Peter Barratt proudly watched as the 7ft bronze sculpture of one of the leading lights of the suffragette movement, who was jailed five times during her struggle to achieve equality, was unveiled in Leicester’s Market Square in February.
A co-campaigner in the bid to raise money for the statue, Peter has urged the people of Edinburgh to recognise the importance of raising physical icons of historic women in our public places.
He said: “The ratio of female to male statues is woefully low and yet there are women in our nation’s history that gave so much for the rights we have today. Women such as Elsie Inglis – they did so much themselves.
“I think the statue has become an icon for young people in society and through seeing the statue and enquiring further I think they begin to look deeper into what those women did and they can relate it to the rights they’re still campaigning for today.”
Peter started trying to raise funds and hit the jackpot when a local businessman contacted him offering to pay for the statue in full.
“Suddenly everything came into place. We had secured the funds and the council stepped in to organise the statue commission, design and said they would sort out the plinth and maintain the statue going forward.”
It was one of only three suffrage statues to be unveiled this year and the first.
The Edinburgh Evening News campaign to honour one of Edinburgh’s most prominent war heroes and address the imbalance of women commemorated in sculpture on the streets of the city was launched last year.
With the support of Mercat Tours and Edinburgh Voluntary Organisations’ Council we aim to secure funding for a statue of medical pioneer and advocate of women’s rights Dr Elsie Inglis.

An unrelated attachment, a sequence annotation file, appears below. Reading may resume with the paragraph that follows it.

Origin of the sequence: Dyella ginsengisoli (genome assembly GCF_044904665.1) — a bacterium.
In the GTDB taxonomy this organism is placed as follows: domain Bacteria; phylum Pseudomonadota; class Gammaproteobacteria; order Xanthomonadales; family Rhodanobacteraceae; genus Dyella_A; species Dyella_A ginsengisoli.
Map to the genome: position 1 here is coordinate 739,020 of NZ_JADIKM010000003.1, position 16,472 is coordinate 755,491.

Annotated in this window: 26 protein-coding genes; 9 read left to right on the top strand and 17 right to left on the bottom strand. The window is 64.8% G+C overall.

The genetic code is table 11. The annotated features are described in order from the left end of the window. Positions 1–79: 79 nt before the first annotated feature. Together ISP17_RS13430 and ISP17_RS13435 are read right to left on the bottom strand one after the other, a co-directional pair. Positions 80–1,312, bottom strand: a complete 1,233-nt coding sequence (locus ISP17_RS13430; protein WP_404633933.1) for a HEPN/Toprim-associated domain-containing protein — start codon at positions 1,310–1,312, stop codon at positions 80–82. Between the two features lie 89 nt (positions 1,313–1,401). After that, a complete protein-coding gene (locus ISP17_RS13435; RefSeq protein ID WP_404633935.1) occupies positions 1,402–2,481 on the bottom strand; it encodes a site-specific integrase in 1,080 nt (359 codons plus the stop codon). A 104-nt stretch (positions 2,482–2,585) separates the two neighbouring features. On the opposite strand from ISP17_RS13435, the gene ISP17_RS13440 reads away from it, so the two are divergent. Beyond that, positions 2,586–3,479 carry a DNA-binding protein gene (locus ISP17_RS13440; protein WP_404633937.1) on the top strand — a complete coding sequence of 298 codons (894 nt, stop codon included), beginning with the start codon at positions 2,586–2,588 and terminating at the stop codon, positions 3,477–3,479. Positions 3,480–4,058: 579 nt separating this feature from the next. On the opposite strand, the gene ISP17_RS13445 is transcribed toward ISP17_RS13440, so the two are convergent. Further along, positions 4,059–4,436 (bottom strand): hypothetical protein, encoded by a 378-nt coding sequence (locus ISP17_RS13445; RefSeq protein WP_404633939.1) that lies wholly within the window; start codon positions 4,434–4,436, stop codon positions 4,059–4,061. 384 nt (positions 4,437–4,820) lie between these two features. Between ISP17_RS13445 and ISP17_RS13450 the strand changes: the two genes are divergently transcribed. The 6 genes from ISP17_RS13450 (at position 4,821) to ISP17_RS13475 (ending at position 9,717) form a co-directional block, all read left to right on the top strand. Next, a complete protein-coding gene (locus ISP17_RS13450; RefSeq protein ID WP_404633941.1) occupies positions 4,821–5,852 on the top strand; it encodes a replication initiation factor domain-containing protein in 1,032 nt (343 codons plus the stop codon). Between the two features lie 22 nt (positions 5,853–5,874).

Peter’s daughter Kate, who lives in the Edinburgh, said that if her great great grandmother’s legacy is publicly recognised, so should Elsie’s.
“Alice Hawkins was a working class factory worker and Elsie Inglis a middle-class doctor. They were two women at opposite ends of the UK who stood united for a common cause. They both faced the same struggles and injustices. Why shouldn’t there be a statue of Elsie? And so we owe it to Elsie and Alice to keep their stories alive and inspire others to speak out against discrimination.”
Peter, who is bringing to Edinburgh this year a Fringe show at the Arthur Conan Doyle Centre, telling his account of the inspiring life of his great grandmother, said Alice met with an Edinburgh deputation of Newhaven fisherwomen in 1913 who were to meet cabinet minister Lloyd George.”
His show, from August 13-17 will give an insight into the character and mind-set of his great grandmother and the trials and challenges of life as a suffragette.
With oral history passed down over the generations, memorabilia and research material, he hopes to deliver a stirring and passionate account of Alice’s fight for ‘the vote’.